My relatives and siblings have many pets. I used to wonder, hearing over and over again from them talking about their dogs, their photos on social network that how would it really feel to own one. They talk about their pet more than their kids. I used to wonder what makes them so close to these little pets. They just need love and attention or the pet just wants to be loved. The understanding of a dog’s wants and needs being only love, food, toys and shelter becomes stronger. This is the reason why we become sad on seeing so many homeless dogs out on the streets. There are many social concerns here which need to be addressed by the society at large.

All over the world “man’s best friend” is misunderstood, misread, confused and stressed. Most humans misinterpret their dogs’ intentions and what the dog is trying to tell them. Dogs are confused as to what exactly the human wants. The humans mistakenly interpret them as happy, but they are actually stressed, anxious, confused and under-exercised. May be same mistake was made by me too, I named my puppy “Trollu”. There were no reason to name him so, but it rhymed with my other two pets Golu and Polu, who are like family members to me.

I got done Trollu’s medical checkups, shopped for him, gave and received abundance of love. It was mutual expression and finally gave him it to my colleague for whom we bought him. I started missing the pet so much that I started visiting him frequently. I used to play with him. This went on for a couple of days. The puppy was absolutely normal, playful but one day my colleague informed me that he gave up food. His body is getting dehydrated. She took Trollu to a veterinary doctor. The vet gave him some veterinary medicines and drops. However, inspite of following the proper prescription, his health was deteriorating. My mind was restless, finally I planned to go and hug Trollu. My emotions were just turbulent. I was analysing each incident and trying to comprehend what must have gone wrong with that little dog. I was just planning to go and see him and ensure proper treatment. Before I could step out of my apartment, my mobile phone rang and my mind stopped working with a message “Trollu has stopped breathing”. There was pain, grief and inconsolable emotion on my face. I never felt this type of pain, though I lived alone without parents or family.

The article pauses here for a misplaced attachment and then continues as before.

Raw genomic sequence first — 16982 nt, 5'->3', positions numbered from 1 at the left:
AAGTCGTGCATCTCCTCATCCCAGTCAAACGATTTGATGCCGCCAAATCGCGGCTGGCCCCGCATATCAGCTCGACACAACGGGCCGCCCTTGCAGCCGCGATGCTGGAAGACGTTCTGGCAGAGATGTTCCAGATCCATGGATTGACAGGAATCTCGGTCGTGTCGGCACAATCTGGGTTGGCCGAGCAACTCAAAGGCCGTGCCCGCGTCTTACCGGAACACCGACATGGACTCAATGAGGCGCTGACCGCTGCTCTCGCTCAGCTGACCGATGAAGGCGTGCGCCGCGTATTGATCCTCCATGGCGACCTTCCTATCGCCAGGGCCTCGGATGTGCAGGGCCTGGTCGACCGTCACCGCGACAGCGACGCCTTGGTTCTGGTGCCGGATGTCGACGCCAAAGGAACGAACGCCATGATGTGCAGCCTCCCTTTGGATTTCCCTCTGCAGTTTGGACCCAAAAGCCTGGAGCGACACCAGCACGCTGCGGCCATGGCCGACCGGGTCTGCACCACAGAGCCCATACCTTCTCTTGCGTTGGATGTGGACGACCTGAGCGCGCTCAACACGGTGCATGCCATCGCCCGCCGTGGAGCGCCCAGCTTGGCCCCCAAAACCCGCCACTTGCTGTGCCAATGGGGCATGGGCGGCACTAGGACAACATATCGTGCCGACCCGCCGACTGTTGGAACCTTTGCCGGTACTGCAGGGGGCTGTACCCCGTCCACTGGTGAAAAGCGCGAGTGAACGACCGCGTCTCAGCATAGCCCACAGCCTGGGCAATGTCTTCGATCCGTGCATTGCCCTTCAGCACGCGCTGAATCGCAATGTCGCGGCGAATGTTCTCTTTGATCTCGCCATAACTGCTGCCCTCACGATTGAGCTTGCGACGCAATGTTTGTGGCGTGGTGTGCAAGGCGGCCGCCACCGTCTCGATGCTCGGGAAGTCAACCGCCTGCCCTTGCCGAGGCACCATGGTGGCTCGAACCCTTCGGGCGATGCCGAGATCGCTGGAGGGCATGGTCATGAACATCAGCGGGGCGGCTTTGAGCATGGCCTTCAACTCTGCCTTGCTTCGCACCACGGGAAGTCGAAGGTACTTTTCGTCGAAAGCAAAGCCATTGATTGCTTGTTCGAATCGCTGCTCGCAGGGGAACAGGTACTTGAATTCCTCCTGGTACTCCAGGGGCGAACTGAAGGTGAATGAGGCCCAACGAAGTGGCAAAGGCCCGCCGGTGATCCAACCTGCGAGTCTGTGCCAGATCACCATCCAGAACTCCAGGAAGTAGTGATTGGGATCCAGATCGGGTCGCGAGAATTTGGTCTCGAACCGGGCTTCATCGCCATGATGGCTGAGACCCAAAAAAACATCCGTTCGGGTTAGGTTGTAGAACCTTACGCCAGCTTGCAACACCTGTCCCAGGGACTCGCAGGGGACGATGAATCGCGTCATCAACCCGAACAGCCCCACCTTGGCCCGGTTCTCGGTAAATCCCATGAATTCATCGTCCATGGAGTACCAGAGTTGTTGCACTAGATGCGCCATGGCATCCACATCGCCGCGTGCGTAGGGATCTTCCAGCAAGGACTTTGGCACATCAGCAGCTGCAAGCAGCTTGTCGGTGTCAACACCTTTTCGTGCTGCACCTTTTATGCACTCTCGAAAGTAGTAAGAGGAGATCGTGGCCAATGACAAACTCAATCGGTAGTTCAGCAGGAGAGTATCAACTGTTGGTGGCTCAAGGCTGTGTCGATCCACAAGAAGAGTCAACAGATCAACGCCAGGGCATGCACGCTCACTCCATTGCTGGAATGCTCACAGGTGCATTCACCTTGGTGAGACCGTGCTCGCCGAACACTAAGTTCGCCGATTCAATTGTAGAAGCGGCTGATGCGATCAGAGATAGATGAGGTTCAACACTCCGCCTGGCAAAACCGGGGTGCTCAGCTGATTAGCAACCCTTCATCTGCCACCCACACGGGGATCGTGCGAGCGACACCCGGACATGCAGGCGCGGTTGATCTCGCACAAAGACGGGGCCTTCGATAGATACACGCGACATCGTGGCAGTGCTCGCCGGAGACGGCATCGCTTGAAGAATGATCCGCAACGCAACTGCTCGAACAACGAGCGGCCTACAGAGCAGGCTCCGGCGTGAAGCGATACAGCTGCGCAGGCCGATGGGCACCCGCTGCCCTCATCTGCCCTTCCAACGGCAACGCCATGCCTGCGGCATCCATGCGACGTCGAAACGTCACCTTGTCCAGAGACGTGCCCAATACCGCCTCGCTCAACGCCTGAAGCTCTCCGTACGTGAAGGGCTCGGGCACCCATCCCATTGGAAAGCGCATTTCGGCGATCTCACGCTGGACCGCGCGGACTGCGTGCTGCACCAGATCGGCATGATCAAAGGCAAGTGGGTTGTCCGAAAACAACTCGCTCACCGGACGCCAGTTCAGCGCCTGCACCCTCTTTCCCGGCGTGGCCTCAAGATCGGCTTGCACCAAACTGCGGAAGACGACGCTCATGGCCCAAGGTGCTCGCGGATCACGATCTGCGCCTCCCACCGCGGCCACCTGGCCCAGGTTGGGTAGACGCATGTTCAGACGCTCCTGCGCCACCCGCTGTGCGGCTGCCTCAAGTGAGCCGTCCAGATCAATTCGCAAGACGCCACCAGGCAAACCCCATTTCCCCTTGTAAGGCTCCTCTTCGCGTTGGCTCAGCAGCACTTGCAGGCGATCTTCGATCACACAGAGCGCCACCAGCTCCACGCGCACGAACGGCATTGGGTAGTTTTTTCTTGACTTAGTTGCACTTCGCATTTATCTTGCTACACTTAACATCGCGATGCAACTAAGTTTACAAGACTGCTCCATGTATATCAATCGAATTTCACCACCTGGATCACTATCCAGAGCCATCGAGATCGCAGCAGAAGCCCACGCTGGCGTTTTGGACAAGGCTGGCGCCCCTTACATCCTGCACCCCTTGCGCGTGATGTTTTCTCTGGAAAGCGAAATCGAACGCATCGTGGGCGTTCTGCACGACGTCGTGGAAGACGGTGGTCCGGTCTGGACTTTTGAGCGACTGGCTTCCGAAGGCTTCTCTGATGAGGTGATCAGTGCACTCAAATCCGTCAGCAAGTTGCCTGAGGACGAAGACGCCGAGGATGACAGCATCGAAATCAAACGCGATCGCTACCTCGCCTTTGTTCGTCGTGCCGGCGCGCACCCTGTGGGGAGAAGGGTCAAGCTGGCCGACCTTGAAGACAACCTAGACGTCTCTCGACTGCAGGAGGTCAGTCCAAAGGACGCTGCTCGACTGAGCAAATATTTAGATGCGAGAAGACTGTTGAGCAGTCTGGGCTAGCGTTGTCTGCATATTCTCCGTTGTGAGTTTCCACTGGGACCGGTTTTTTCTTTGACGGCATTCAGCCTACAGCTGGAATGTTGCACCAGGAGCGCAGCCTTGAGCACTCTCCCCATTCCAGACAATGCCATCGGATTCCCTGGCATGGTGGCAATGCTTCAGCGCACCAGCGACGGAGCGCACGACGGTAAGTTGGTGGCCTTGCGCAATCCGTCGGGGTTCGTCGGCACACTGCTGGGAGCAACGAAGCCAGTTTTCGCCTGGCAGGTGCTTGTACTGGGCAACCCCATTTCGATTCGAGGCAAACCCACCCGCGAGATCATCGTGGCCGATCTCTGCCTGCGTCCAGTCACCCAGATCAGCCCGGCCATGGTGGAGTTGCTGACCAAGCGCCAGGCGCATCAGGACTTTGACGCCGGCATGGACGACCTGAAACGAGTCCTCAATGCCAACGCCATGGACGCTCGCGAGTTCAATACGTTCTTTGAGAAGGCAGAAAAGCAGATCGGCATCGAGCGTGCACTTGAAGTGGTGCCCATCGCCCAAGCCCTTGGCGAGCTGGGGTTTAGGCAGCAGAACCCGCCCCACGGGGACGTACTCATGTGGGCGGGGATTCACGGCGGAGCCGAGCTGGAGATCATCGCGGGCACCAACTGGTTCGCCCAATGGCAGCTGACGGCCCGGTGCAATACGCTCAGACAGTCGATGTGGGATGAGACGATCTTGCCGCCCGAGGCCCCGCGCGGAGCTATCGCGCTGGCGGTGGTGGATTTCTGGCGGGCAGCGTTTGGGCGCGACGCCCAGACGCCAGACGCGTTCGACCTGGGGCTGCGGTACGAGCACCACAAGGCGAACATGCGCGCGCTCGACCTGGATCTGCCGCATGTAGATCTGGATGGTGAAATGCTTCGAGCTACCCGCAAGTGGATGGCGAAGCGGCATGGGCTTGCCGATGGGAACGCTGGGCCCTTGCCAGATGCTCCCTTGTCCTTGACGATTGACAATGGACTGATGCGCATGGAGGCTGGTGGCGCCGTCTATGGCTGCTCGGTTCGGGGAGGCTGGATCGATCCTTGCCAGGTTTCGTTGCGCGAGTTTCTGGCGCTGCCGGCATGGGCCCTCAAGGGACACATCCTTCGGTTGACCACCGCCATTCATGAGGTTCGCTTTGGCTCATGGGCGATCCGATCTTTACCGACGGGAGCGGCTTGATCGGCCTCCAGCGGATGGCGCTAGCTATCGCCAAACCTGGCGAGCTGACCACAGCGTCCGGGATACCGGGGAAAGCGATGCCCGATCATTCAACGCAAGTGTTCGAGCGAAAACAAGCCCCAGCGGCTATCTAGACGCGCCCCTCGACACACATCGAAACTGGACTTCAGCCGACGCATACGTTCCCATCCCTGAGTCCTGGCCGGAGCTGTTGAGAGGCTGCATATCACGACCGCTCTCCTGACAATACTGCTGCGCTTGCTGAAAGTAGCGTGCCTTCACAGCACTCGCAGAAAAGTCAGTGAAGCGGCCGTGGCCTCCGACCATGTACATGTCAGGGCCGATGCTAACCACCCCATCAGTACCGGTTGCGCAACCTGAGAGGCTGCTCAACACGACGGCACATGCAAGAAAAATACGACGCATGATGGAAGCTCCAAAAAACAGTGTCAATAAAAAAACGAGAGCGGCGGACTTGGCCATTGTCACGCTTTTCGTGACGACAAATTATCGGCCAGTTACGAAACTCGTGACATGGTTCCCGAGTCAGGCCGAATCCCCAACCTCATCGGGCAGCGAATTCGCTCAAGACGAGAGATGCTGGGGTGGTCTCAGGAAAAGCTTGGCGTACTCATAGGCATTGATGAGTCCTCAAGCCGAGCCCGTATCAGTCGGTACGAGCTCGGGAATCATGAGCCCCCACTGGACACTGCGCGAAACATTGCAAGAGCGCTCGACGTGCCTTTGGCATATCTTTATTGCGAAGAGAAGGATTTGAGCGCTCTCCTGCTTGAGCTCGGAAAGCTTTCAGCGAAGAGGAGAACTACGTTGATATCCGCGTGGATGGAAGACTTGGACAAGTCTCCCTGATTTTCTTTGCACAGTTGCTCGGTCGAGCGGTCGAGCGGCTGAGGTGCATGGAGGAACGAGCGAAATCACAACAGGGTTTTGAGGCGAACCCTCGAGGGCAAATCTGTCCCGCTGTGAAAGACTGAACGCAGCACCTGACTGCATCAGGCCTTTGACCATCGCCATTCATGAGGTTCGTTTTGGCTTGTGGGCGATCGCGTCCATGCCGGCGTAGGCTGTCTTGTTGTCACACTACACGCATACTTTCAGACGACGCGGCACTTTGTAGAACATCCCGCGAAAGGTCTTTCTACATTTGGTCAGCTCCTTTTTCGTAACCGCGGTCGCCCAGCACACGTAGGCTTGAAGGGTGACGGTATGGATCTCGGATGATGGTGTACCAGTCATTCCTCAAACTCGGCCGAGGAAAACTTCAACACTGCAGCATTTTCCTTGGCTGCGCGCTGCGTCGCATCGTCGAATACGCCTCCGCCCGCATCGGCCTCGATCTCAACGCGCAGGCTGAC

I screamed like a mad, cried loudly, world stalled here for a moment. It is very difficult to understand human emotions.

Anyway, let me tell you something from my personal experience. Never encourage puppy mills, which are mushrooming in the city, by buying those little pets. You don’t know, how these small creatures breed. You will never understand the unexpressed stress of those God’s lovely little creatures. If you stop buying, they won’t be selling them for their sole profit. Willingly or unwillingly, you become part of that animal trading and its cruelty. Lives are priceless.

Dr. Vaidehi Taman
Dr. Vaidehi is an Investigative Journalist, Editor, Ethical Hacker, Philanthropist, and an Author. She is Editor-in-Chief of Newsmakers Broadcasting and Communications Pvt. Ltd. Since 11 years, which features an English daily tabloid – Afternoon Voice, a Marathi web portal – Mumbai Manoos, monthly magazines like Hackers5, Beyond the news (international) and Maritime Bridges. She is also an EC Council Certified Ethical Hacker, Certified Security Analyst and is also a Licensed Penetration Tester which she caters for her sister-concern Kaizen-India Infosec Solutions Pvt. Ltd.